Indentured Migration in America's Great Basin: An Observation in Strategic Behavior in Cooperative Exchanges
The Perpetual Emigrating Fund was a 19th century form of indentured migration that assisted European immigrants to America's Great Basin. Immigrants signed future contracts against their Great Basin labor to repay migration loans. The Fund encountered high monitoring costs to enforce contracts in rural areas. In the absence of a strong legal system, the Fund developed a series of enforcement mechanisms that relied on social norms and morays. Hence, the Perpetual Emigrating Fund demonstrates the success and failures of an institution that attempted to remain solvent with imperfect contracts and enforcement mechanisms.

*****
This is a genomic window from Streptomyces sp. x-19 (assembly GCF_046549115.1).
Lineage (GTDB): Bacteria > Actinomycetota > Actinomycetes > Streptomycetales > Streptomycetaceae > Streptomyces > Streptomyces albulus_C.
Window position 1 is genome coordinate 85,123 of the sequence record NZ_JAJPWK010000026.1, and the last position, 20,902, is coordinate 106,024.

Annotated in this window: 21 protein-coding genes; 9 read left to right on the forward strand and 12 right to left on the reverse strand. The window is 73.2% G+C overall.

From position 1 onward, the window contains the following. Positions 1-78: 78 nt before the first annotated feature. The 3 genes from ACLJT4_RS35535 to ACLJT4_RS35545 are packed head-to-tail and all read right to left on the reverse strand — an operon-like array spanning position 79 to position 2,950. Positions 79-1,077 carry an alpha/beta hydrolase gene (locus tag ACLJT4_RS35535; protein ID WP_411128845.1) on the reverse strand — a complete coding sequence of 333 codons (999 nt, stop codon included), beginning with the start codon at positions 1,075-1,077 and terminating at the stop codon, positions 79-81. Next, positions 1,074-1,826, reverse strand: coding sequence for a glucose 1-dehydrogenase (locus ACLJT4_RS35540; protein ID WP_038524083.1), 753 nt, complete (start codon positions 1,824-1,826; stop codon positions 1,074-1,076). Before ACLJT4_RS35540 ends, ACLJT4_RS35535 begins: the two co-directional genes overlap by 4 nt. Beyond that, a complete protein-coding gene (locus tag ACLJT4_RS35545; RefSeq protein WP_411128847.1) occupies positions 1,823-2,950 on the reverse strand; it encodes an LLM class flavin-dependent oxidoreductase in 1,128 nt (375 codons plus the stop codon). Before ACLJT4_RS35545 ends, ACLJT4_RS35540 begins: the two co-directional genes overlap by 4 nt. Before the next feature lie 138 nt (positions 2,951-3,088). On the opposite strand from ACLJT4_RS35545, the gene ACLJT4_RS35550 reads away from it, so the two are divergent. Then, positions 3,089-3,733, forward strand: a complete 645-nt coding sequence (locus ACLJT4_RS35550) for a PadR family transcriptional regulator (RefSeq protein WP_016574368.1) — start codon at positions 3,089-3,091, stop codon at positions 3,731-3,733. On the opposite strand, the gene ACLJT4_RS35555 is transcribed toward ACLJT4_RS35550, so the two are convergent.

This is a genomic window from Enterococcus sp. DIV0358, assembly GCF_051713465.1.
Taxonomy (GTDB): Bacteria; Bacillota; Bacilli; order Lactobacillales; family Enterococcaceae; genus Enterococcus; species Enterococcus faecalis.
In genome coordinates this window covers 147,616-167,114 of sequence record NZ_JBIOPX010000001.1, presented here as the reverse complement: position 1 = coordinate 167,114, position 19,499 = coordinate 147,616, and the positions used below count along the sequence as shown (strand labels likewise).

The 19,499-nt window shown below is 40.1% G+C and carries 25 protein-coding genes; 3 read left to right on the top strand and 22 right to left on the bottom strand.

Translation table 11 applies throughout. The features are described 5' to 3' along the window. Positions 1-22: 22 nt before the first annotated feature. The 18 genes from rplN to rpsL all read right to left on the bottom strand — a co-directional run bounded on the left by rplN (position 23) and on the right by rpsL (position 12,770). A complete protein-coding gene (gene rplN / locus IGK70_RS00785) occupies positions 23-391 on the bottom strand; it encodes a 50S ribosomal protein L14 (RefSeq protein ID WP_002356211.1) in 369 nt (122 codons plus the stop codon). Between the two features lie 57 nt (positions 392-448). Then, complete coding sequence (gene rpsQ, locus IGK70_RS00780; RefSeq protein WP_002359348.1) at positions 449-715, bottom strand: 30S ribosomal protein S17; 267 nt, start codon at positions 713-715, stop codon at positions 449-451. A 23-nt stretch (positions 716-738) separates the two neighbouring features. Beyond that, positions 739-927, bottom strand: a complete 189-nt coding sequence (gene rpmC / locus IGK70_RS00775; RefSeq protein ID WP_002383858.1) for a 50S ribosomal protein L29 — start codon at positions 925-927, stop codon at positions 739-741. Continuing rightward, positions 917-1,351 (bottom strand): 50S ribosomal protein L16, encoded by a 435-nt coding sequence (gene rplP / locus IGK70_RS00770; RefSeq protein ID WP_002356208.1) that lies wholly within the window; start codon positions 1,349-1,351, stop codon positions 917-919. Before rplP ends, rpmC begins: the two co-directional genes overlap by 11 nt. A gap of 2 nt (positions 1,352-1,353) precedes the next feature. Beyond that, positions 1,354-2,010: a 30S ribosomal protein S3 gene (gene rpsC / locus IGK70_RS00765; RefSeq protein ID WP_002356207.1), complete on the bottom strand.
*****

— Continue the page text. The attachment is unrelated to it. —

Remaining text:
If you experience problems downloading a file, check if you have the proper application to view it first. In case of further problems read the IDEAS help page. Note that these files are not on the IDEAS site. Please be patient as the files may be large.
As the access to this document is restricted, you may want to look for a different version under "Related research" (further below) or search for a different version of it.
Volume (Year): 157 (2001)
Issue (Month): 4 (December)
|Contact details of provider:|| Web page: https://www.mohr.de/jite|
|Order Information:|| Postal: Mohr Siebeck GmbH & Co. KG, P.O.Box 2040, 72010 Tübingen, Germany|
When requesting a correction, please mention this item's handle: RePEc:mhr:jinste:urn:sici:0932-4569(200112)157:4_651:imiagb_2.0.tx_2-r. See general information about how to correct material in RePEc.
For technical questions regarding this item, or to correct its authors, title, abstract, bibliographic or download information, contact: (Thomas Wolpert)
If references are entirely missing, you can add them using this form.